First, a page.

Bernie Lootz is a 'cooler' – a man whose very presence on a casino floor turns peoples' luck to cr*p and stops any winning streak dead in its tracks.

As such he is a very valuable asset to casino boss Shelly Kaplow, himself having enough problems of his own trying to stop his old school casino being revamped to the point of losing it's sense of class. However, with Bernie looking to leave, Shelly is eager to make him stay – not helped by waitress Natalie falling in love with Bernie and turning his jinx into universal good fortune. With the casino dropping a million plus in one day, Shelly takes action to protect what is his.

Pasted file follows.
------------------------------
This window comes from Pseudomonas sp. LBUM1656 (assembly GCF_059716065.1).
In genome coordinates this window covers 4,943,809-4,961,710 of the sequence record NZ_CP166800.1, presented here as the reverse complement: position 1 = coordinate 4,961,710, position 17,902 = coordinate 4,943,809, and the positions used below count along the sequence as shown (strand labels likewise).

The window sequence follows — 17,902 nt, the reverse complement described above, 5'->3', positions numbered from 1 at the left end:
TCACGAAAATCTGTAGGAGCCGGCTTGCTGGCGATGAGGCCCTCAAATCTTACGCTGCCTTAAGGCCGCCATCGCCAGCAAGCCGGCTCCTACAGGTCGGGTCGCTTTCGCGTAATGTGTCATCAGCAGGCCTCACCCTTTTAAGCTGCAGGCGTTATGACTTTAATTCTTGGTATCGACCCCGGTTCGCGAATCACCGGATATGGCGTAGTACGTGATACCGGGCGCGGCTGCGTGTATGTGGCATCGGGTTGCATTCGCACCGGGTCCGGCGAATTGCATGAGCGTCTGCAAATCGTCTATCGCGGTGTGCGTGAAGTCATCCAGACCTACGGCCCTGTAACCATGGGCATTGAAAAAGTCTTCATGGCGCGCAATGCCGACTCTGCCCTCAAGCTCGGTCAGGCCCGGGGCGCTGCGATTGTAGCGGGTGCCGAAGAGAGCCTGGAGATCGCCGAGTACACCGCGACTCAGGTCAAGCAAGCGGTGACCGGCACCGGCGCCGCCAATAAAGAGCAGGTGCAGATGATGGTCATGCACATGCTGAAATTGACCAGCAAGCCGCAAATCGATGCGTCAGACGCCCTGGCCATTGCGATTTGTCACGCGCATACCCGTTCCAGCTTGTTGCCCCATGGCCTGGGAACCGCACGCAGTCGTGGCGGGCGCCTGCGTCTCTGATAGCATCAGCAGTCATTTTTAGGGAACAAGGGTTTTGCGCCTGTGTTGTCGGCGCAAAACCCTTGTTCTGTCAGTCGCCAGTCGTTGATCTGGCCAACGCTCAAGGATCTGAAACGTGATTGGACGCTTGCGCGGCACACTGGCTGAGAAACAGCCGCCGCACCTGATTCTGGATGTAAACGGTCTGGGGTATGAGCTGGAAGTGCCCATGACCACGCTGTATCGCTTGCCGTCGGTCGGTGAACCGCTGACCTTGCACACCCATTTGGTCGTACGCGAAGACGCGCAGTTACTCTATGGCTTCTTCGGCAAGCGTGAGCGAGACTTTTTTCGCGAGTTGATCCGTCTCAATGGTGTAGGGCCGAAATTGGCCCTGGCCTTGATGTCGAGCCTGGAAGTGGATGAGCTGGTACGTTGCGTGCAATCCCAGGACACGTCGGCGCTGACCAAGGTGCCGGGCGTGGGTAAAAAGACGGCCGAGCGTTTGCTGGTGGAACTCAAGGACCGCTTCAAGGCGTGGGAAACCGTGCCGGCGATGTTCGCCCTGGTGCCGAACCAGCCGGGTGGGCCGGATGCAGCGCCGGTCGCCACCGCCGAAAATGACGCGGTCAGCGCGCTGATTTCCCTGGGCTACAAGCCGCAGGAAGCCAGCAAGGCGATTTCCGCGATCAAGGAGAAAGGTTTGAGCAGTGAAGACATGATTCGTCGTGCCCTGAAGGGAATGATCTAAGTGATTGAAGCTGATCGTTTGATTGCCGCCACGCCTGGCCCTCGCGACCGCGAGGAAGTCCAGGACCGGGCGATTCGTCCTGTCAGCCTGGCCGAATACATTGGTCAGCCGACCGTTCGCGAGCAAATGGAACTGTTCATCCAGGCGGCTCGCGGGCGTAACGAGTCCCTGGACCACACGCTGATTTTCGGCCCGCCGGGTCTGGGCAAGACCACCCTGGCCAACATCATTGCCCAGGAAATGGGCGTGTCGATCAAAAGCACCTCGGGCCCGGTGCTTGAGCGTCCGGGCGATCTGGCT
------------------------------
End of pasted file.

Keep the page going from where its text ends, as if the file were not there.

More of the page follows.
As with many viewers I suspect, I was attracted to this film by the cast and the fact that it received a few nods from the Oscars (despite being showy enough to win). The plot is based on the old casino idea of coolers being those who bring bad luck to the tables but it very much needs you to buy into the idea of luck to really enjoy this fable of lady luck – unless you get into it, it'll feel rather forced and silly at times. However the film helped me to overcome this by being very lowkey and downbeat – very much like Bernie himself the film is dog eared and lovable, not a great thing but one that is easy to get into. The film uses Las Vegas really well and it is the Las Vegas I believe in – downbeat, cruel and plastic, it is much better than the fun, breezy and slick Vegas that we are sold in CSI or in Oceans 11. The mix of romance, comedy and violence works very well – at points it was very touching, at others quite funny and then others unrelentingly brutal and downbeat. It isn't perfect of course and the writing is where the problems lie; the story did rely on the audience buying into it and at times the dialogue comes very close to corn (but just misses). The only time I felt really let down by it was the ending, which, although fitting with the spirit of the film, missed a great chance to be dark, depressing and beautiful all at the same time.